The Nigeria Centre for Disease Control and Prevention (NCDC) has reported that there have been a total of 798 confirmed cases of diphtheria in Nigeria since December 2022, resulting in one death. In a press statement, signed by the Director General of NCDC, Dr Ifedayo Adetifa, it was revealed that out of the 798 confirmed cases, 654 individuals had not been vaccinated.
The statement acknowledged the death of a four-year-old child due to diphtheria in June 2023 in the Federal Capital Territory (FCT), Abuja. It further mentioned that multiple outbreaks of diphtheria have occurred in various states across the country since December 2022.
According to the statement, the majority of the cases (782) were reported in Kano, while other affected states include Lagos, Yobe, Katsina, Cross River, Kaduna, and Osun. The age group most affected by the outbreak was children between 2 and 14 years old, accounting for 71.7% of the confirmed cases. The overall case fatality rate stood at 10%, with a total of 80 deaths recorded.
Dr Adetifa explained that diphtheria is caused by a toxin produced by the bacteria Corynebacterium diphtheriae, and it can be prevented through vaccination. However, the ongoing outbreak revealed that a significant number of the confirmed cases (82%) had not received the vaccine. The statement highlighted sub-optimal vaccination coverage as a key factor contributing to the outbreak, as a national survey found that less than half (41.7%) of children under 15 years old were fully protected against diphtheria.
The NCDC is collaborating with the FCT Health and Human Services Department to implement control measures and prevent further spread of the disease. The public is advised to be vigilant and seek early diagnosis and treatment if they experience symptoms of diphtheria. Healthcare workers are also urged to promptly notify disease surveillance officers upon encountering suspected cases.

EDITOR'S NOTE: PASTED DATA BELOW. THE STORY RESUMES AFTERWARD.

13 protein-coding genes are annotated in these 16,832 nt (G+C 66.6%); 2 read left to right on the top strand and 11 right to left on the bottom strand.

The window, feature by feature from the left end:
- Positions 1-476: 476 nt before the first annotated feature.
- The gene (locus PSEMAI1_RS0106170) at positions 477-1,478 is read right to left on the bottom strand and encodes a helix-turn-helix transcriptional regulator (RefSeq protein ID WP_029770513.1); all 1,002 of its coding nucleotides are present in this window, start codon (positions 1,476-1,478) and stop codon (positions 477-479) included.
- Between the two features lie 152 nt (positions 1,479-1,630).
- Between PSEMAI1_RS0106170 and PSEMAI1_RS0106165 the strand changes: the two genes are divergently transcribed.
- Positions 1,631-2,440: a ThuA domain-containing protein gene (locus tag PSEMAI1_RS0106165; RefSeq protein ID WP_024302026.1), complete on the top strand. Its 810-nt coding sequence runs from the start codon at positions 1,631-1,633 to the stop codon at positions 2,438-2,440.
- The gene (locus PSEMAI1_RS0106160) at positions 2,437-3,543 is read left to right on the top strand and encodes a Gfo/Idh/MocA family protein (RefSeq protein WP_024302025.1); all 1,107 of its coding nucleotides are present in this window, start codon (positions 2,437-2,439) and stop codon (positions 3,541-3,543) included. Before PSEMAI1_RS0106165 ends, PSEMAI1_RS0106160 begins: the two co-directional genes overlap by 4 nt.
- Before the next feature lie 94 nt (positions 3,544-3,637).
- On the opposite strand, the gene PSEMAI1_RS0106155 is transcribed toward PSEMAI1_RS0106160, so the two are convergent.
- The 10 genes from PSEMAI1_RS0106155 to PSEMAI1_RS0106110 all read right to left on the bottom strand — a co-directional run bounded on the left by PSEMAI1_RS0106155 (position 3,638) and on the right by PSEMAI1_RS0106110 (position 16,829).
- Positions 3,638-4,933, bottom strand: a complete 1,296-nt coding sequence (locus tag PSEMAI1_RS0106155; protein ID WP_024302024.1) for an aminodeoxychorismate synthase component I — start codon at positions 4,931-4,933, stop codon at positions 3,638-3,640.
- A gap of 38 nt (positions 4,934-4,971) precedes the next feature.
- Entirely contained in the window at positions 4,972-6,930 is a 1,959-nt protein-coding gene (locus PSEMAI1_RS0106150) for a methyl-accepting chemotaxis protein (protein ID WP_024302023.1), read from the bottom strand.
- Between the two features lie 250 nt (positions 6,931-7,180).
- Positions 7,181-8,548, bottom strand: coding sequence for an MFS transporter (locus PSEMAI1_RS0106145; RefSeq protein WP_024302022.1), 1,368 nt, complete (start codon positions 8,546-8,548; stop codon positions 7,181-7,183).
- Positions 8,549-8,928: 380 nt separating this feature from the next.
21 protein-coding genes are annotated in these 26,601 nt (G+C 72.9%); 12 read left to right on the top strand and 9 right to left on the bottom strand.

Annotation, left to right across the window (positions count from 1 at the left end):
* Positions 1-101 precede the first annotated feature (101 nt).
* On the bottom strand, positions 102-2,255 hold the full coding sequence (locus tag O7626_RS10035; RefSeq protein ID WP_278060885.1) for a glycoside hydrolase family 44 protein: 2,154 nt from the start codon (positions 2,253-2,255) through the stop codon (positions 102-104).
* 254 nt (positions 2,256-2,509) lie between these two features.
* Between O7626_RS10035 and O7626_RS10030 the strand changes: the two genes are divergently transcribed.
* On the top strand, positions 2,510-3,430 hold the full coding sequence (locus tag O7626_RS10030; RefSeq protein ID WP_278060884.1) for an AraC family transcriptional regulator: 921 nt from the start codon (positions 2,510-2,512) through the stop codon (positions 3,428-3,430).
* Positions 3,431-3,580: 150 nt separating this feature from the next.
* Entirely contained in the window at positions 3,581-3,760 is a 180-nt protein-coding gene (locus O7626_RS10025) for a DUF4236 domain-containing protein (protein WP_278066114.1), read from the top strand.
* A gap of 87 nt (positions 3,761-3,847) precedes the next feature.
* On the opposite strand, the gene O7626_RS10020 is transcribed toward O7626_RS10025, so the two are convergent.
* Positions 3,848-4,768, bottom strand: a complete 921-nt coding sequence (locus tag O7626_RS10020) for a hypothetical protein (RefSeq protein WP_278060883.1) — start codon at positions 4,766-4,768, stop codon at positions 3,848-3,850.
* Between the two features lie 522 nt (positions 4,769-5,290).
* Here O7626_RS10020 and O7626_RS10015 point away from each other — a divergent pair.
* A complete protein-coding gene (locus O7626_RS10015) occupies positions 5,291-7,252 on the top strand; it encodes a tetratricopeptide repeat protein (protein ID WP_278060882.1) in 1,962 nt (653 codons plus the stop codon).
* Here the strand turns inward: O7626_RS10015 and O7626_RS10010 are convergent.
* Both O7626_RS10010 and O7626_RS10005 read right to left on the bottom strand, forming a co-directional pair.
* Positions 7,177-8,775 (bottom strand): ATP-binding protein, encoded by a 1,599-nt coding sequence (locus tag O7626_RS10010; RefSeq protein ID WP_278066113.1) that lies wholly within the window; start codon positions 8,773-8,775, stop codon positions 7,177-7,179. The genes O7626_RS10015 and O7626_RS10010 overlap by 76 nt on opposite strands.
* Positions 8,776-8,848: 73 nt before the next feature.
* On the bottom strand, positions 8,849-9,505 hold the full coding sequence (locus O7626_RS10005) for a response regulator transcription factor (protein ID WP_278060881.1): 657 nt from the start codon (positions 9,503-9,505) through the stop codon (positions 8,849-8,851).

Regarding the FCT case, the diphtheria Incident Management System (IMS) has been activated to coordinate outbreak response activities. Active case finding, risk communication, community engagement, and sample collection are among the key activities being carried out.
In response to the outbreak, the NCDC has established a national Diphtheria Technical Working Group to coordinate surveillance and response efforts across the country. These efforts encompass coordination, surveillance, laboratory investigation, risk communication, case management, and immunization activities.
To reduce the risk of diphtheria, the NCDC advises parents to ensure their children receive the complete three doses of diphtheria antitoxin-containing pentavalent vaccine as part of Nigeria’s childhood immunization schedule. Healthcare workers are encouraged to maintain a high level of suspicion for diphtheria and follow standard infection prevention and control precautions.
If individuals exhibit symptoms suggestive of diphtheria, they should isolate themselves and notify their local government area (LGA), State disease surveillance officer (DSNO), State Ministry of Health helpline, or contact the NCDC toll-free line at 6232. Close contacts of confirmed cases should be closely monitored, receive antibiotic prophylaxis, and start diphtheria treatment if necessary. Healthcare workers with significant exposure to diphtheria cases should be vaccinated against the disease and practice infection prevention and control measures.